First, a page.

Electronics > RF, Microwave, Ham Radio

Purchasing HP 432A (was: eBay HP 478A thermistors. Any good?)

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Long story short: I want to calibrate/adjust a bunch of vintage CROs, because I think repair is a good way to get skill in electronics, but over all because I have fun from it.

So I purchased a vintage military version of HP 8640B and, of course, now i want to check output amplitude, levelling, etc. Considering now to get a power meter. It could be either a 432A or one of those that work with 848x series sensors, probably a 435A or 436A. I'm leaning towards one of those since they cover the 20dBm output range of signal generator and I think they are probably good enough to adjust a vintage o'scope

However, before pulling the trigger, I see that 478A thermistor sensors are easily found on eBay and even cheaper. Moreover, it looks 432A would be more precise and easier to calibrate/adjust, so I think that could be advantageous. But I wonder if these eBay sensors are any good. See https://www.ebay.es/itm/166500473128

Any pointer/hint, not just about the sensors but about using a signal generator to adjust an old CRO, would be greatly appreciated. Apart from that signal generator, I just have a TinySA and some cheap chinese attenuators/adaptors/dummy loads

Listing states it's working, therefore if it isn't any good you should be able to return it, note the sensors (all types) are very easily damaged and often advertised as untested for this reason. You will probably notice that there are many more meters out there, than working sensors.


This is just my opinion but I think the HP432A (with the 478A thermistor sensor) is now best used for metrology purposes rather than as a general purpose power meter. The stock HP478A sensor is rated from 10MHz to about 10GHz but in my experience the input VSWR is poor below about 30MHz and poor above a few GHz. It is best suited for metrology in the range of about 50MHz to about 1GHz in this respect. I typically only use mine for checking the 1mW reference from my Anritsu power meter using DC substitution and a decent Keithley DVM.

The 478A sensor is also very fragile and the sensor quotes 30mW as the maximum input power level. This means it could be damaged with the 8640B sig gen (in theory at least). One mistake and it will be cooked and then it's game over.

The thermocouple sensor based meters that replaced the 432A are more suited to general RF benchwork. They are easier to use, have a more stable zero performance vs time and temperature and it's possible to get sensors that work down to about 100kHz. They can also withstand 20dBm input power levels without damage although I would recommend using them up to about 15dBm maximum if you want the best performance in terms of sensor linearity.

For checking old CR scopes for frequency response you ideally want to use a sig gen with low harmonic distortion. The HP 8640B should be generally good here as long as you keep the power output fairly low. I haven't used one for many years but I'd expect it to be good (in terms of low distortion) at levels up to 0dBm.

The ideal setup would involve a good sig gen and an external levelling amplifier. I made my own levelling amplifier a few years ago as described here:


The benefit is accurate levelling and a well defined 50R source impedance. This is probably too good for just checking a scope for frequency response though.

One issue with using the 8640B will be tuning it across the frequency range of the scope in octave ranges. This could become quite tedious to do by hand. Modern synthesised sig gens can do this via remote control or via the front panel with a rotary control. I'd recommend something like the Agilent ESG series as these use a BFO/HET system up to about 250MHz. The harmonics are usually much lower on the BFO/HET range as long as the power is kept below about 0dBm. The IFR 341x series of sig gens have a BFO/HET range up to about 370MHz and typically produce low harmonic distortion up to this frequency as long as the output power level is kept below about 0dBm. The IFR sig gens tend to be very expensive though.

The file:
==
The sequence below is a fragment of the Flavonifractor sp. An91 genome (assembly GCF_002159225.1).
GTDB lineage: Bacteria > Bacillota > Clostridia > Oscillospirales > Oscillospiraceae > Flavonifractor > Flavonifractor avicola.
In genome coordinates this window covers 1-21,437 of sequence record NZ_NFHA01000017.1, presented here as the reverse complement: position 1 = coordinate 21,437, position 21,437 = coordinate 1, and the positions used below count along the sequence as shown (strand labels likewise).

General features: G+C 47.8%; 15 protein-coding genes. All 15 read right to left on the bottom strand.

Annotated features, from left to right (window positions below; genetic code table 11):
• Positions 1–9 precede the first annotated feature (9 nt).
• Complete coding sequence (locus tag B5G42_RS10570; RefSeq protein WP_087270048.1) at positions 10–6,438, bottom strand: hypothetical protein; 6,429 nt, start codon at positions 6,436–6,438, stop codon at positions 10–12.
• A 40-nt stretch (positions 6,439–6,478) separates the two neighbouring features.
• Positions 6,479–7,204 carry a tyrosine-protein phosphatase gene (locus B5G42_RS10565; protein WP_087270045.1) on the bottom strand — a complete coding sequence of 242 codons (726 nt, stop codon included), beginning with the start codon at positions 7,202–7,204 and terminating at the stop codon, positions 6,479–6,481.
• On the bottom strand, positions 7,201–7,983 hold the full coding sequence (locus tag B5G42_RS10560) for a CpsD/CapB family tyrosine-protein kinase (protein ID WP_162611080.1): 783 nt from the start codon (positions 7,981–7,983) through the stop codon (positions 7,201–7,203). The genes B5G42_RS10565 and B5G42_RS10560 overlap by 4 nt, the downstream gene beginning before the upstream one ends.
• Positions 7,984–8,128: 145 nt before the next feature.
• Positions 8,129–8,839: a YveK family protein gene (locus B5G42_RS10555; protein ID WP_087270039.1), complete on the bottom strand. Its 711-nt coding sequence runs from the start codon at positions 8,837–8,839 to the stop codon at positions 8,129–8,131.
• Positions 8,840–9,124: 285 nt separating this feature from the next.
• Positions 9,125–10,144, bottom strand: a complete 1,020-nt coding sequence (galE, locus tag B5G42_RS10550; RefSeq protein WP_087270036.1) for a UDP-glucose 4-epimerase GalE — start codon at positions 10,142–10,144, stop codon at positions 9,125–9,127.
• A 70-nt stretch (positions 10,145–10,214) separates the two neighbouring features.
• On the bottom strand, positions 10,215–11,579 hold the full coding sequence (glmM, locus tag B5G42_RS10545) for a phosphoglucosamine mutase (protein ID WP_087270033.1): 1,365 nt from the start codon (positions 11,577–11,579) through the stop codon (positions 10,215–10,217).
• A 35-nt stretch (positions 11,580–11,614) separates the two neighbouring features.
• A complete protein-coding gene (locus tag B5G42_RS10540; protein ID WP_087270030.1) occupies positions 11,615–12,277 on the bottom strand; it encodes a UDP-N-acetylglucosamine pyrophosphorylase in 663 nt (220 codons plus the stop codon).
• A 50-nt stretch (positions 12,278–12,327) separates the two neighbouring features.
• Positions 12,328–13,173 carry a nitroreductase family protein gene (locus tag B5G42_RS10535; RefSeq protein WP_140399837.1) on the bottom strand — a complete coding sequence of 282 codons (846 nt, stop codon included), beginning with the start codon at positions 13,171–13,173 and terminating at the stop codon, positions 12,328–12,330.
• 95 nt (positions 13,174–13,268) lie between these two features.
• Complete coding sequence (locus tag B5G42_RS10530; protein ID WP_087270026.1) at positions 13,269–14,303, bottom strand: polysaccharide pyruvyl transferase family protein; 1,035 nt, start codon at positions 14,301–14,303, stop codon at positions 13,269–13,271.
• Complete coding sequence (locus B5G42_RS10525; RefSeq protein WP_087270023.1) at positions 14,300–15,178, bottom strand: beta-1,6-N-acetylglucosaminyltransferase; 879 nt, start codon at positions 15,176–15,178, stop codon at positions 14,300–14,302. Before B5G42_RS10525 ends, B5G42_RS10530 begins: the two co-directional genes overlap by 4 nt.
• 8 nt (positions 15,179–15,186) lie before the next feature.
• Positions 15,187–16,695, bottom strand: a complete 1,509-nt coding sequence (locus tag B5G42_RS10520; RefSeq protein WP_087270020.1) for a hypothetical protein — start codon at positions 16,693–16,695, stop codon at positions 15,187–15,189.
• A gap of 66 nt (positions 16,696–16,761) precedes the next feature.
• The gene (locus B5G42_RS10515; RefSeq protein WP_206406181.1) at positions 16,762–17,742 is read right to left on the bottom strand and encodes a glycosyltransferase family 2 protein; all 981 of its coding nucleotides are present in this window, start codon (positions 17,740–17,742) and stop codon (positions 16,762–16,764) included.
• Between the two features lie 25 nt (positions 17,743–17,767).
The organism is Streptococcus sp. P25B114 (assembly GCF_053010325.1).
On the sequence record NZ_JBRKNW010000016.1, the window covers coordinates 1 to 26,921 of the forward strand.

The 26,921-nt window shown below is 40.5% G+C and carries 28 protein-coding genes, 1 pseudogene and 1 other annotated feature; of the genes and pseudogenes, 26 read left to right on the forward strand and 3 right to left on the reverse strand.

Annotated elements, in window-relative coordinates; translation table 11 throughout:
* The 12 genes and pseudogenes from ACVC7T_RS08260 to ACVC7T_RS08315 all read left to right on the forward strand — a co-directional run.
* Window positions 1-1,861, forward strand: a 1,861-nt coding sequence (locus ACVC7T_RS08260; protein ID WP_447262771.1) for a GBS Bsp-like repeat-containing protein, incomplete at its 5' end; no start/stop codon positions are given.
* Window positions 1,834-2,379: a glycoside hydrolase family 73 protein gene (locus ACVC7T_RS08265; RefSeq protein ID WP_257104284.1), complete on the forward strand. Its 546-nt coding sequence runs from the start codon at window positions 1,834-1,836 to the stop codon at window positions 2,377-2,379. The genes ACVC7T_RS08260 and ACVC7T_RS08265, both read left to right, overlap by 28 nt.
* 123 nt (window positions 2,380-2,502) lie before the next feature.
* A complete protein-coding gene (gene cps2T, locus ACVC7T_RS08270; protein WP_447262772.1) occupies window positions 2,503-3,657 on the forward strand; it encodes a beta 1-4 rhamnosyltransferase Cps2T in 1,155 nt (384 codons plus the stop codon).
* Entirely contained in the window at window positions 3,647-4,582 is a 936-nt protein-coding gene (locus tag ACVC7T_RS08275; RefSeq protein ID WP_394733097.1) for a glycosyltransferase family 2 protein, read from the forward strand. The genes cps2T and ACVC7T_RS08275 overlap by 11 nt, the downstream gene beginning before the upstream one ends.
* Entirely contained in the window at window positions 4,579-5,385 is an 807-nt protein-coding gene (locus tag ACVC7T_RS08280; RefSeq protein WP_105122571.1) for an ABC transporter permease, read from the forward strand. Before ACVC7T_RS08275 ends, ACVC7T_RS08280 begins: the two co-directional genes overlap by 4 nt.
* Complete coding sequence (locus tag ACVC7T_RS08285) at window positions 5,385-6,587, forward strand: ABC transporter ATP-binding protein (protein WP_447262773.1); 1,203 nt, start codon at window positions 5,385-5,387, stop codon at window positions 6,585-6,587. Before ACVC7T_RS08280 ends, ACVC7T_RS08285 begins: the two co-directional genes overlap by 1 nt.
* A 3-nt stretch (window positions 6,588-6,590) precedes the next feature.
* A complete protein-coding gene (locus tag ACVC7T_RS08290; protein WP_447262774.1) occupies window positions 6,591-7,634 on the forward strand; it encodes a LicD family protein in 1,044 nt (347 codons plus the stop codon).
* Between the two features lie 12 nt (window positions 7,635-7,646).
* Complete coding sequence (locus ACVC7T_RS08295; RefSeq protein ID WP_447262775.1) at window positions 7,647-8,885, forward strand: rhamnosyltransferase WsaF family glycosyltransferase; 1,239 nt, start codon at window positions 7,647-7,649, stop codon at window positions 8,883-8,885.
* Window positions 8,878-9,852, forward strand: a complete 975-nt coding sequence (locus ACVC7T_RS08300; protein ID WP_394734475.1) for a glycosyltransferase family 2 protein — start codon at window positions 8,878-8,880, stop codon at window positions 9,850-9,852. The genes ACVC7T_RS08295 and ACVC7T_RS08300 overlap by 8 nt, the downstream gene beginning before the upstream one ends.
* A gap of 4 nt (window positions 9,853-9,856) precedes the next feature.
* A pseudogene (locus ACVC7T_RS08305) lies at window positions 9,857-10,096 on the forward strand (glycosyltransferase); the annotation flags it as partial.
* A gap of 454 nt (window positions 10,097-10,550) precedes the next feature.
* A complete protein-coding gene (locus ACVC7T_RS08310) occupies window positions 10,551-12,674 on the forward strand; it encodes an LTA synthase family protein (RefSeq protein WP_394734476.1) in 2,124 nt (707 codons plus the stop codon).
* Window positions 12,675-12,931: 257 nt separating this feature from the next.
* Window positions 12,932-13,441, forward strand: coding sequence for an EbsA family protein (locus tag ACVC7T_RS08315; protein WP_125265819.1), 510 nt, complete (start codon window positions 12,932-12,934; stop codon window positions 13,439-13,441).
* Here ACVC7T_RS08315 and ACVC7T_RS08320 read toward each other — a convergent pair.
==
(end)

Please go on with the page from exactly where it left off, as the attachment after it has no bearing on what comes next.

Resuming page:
The analogue versions of the Agilent ESG sig gens sometimes appear at quite low prices. Probably not much more than a healthy 8640B sig gen especially for the 1GHz variants. The RF levelling is typically excellent with the ESG sig gens as well. The harmonic distortion does degrade at frequencies above the BFO/HET range but not by that much. An external LPF followed by a 10dB attenuator could be used on these ranges.

The really cheap way to check the 8640B for flatness would be to use a decent low barrier Schottky diode detector with its own internal 50R termination. This won't be as good as a HP power meter, but it should be good enough for the stuff you are doing.

Thought I might just add some data to what Jeremy was saying - Here are some images that show the cal section for one of my 478A's:

In comparison, here is the VSWR table for one of my 8481A sensors:

You can see that the passing spec for the 478A at higher frequencies is larger than the 8400 series sensor.

Hope this is interesting to you.


Anecdotes aren't evidence, but I got my hands on a number of thermistors from a lab that was shutting down. Every single one was bad - there were about 15 sensors, with both type-N and WR-28 inputs.

By contrast, I also received from the same lab a couple of 8482s, including one W8482 (WR-10!) and they're all in good shape. The 435s, especially the B suffix, are much nicer instruments to use than the 432s, and both can be found with HPIB ports that work with the calibration processes and external leveling of some of the HP synthesizers of the 8673 vintage (though I haven't done this myself, I've seen it mentioned in the user manuals).


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